Keep It Focused and Professional
When you are waiting for vital weather information on which to base a critical decision, it seems like an eternity passes. Remember that it seems like that to others, too. When your time comes to talk, know ahead of time what you want to say, know what specific information you need, have your PIREP already prepared in the proper format, use standard communications terminology and be professional in your contacts. As with any air traffic controller, time on frequency is precious.
Identify your takeoff point, destination, route of flight (if it is other than a direct route), and say what you want.
Heres a sample Flight Watch call to think about:
Flight Watch, Arrow 4524X, Birmingham. Then wait for your call to be answered. After acknowledgment by Flight Watch, your transmission might continue something like this.
Roger, Birmingham. N4524X is a P28R (Arrow), 11,500 feet, 20 miles south of the Birmingham VOR enroute from Jackson, Miss., to Charlotte, N.C. Request present Charlotte weather, Atlanta area PIREPs and Charlotte forecast for 2+00 (or specify your ETA). Ive got a PIREP for you. Advise ready to copy.
When you receive the information youve requested, Ensure that you understand it and that it is what you asked for. If not, ask further questions until you are satisfied. Remember, however, that Flight Watch will not tell you if conditions ahead are too bad for your aircraft. If faced with storms, icing, turbulence or other bad weather, its up to the pilot to decide how bad is too bad and what actions may need to be taken.
When issuing a PIREP, there are specific bits of information that will greatly help Flight Watch.
In order, the elements of a PIREP are: UA or UAA, OV, TM, FL, TP, SK, WX, TA, WV, TB, IC, and RM.
UA or UAA is the only tricky one. It identifies your report as either a normal PIREP (UA) or a priority PIREP that contains some urgent information (UAA) you think should get out to others as soon as possible. From there on, the symbols sound almost like what they mean: OV = over a specific point or a DME fix; TM = time in coordinated universal time; FL = your flight level or flight altitude; TP = type of aircraft, and remember to use the new designators; SK = sky cover and condition; WX = weather, including visibility and precipitation; TA = temperature aloft in Celsius; WV = wind velocity in magnetic direction and knots; TB = any turbulence you are experiencing; IC = any icing you are experiencing; RM = remarks.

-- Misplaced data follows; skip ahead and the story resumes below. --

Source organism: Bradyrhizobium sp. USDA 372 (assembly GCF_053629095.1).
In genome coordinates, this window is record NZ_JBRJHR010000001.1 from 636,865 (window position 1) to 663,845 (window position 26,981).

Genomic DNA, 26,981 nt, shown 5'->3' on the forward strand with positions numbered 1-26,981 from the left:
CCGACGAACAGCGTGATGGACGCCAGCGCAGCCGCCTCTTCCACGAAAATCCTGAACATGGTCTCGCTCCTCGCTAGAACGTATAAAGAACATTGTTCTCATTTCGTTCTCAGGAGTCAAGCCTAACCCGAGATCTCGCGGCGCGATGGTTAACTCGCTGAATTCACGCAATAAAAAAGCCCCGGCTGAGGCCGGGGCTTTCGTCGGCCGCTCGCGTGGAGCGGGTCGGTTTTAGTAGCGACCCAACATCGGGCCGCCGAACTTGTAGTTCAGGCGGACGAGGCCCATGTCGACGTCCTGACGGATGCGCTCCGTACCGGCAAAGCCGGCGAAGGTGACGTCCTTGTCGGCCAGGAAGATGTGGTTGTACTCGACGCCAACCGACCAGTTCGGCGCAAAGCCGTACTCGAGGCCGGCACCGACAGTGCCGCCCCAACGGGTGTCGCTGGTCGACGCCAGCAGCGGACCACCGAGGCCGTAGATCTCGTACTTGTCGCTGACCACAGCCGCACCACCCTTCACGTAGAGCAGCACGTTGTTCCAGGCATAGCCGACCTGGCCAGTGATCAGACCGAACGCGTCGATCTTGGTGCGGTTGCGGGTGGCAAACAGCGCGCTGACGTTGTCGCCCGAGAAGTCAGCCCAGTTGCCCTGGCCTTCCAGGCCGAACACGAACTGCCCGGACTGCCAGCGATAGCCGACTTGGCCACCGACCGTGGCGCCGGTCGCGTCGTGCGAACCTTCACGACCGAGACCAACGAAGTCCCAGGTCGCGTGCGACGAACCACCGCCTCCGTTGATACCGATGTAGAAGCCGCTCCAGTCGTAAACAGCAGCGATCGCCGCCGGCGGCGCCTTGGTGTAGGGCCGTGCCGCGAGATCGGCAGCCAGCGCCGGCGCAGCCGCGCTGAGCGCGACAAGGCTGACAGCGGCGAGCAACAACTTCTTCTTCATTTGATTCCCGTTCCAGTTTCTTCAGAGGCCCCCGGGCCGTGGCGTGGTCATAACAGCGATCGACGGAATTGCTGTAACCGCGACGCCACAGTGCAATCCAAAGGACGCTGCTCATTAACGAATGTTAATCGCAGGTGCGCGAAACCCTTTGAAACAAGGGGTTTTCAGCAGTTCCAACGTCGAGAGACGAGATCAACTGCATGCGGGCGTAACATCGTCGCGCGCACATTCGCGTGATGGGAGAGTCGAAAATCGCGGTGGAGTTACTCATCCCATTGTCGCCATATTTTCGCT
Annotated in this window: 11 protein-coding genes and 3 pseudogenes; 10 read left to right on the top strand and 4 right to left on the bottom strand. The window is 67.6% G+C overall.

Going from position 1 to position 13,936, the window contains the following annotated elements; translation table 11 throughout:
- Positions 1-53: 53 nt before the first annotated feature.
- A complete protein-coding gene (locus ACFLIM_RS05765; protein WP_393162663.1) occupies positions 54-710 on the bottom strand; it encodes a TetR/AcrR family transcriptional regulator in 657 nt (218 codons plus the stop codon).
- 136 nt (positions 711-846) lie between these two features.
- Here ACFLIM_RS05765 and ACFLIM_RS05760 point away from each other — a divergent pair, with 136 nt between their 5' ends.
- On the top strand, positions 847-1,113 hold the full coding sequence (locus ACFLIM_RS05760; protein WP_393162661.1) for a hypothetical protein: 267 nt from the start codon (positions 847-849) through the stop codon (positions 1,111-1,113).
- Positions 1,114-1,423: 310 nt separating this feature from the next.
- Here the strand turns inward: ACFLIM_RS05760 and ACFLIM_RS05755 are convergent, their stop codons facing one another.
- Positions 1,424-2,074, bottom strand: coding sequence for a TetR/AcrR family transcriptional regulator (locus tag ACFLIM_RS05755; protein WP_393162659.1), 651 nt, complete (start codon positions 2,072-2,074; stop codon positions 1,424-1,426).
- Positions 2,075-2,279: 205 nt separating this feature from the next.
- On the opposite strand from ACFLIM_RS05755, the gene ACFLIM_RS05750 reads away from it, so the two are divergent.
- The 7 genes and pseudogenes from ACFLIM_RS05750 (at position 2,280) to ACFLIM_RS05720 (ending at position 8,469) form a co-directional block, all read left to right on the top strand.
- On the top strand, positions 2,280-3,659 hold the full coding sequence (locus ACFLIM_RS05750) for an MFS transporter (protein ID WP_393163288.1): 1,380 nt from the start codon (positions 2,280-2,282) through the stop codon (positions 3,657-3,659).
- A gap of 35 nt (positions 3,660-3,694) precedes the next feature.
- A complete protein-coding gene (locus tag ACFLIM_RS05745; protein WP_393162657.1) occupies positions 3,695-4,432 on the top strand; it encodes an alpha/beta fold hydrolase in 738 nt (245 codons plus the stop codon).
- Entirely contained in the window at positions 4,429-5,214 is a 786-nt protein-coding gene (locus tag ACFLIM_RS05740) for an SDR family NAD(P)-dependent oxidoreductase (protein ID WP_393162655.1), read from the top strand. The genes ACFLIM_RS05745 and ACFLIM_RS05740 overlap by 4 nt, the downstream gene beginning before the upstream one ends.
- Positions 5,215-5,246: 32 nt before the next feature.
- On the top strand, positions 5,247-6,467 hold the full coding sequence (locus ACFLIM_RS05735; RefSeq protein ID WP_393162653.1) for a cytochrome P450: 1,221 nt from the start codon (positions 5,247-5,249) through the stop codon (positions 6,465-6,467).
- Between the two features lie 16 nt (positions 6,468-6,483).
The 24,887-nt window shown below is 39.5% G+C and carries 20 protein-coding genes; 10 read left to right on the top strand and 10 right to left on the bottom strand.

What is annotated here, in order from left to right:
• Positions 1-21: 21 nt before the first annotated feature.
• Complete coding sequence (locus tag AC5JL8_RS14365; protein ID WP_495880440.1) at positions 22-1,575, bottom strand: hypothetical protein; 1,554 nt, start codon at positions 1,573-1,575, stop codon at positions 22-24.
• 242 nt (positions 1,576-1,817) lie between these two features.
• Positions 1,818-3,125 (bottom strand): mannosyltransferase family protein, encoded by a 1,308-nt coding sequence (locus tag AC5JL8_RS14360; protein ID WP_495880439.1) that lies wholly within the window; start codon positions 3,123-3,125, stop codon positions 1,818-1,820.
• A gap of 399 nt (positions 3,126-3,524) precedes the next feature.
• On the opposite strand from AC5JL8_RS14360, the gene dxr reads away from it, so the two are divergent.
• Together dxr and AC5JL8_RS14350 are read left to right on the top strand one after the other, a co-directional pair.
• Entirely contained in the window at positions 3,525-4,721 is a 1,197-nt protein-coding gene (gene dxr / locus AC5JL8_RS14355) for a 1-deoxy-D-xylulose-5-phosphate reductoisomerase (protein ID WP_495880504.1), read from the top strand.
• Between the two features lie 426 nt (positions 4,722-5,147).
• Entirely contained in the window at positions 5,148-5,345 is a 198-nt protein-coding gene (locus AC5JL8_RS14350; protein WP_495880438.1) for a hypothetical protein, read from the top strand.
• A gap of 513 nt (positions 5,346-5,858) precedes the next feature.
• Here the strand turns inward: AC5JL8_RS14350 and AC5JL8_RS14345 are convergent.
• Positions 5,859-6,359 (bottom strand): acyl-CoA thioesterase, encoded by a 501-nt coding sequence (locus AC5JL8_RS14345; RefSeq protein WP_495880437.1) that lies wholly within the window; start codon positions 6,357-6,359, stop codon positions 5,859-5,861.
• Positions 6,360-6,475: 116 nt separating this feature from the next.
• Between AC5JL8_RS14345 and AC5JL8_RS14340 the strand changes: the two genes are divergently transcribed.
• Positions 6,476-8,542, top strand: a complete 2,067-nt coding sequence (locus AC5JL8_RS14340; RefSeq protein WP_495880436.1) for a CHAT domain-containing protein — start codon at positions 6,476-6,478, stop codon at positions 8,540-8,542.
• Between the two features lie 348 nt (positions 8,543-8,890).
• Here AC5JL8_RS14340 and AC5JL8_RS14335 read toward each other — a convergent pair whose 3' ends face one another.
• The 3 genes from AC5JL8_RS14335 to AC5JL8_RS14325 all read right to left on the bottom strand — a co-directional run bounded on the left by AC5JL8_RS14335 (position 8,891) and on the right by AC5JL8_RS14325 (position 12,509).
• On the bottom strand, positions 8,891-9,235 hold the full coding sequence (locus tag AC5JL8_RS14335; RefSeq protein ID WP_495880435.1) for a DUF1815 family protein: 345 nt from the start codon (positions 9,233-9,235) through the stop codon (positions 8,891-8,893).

Your altitude, type of aircraft, and route of flight are important.Turbulence and icing correlate with your type of aircraft and help weather personnel to evaluate your actual conditions of flight. What might be severe turbulence to a Skylane, for instance, might not even be a ripple on the water to a B-747.
If transmitted to EFAS in the prescribed sequence above, it is not necessary to speak the headings shown; the controller merely types your information directly in to the computer in the order you read it. Heres an example of the hypothetical PIREP south of Birmingham:
N4524X, 20 miles south of the Birmingham VOR, 1850Z, 11 thousand 500, P28R, overcast below, broken at flight level, scattered above, 5 miles in light rain, temperature +3 degrees, wind from the southwest at 40 knots, light to moderate turbulence, negative icing, negative remarks.
Prepare your PIREP ahead of time and just read it off. Flight Watch and other pilots will appreciate your courtesy and professionalism, especially when conditions are rapidly changing.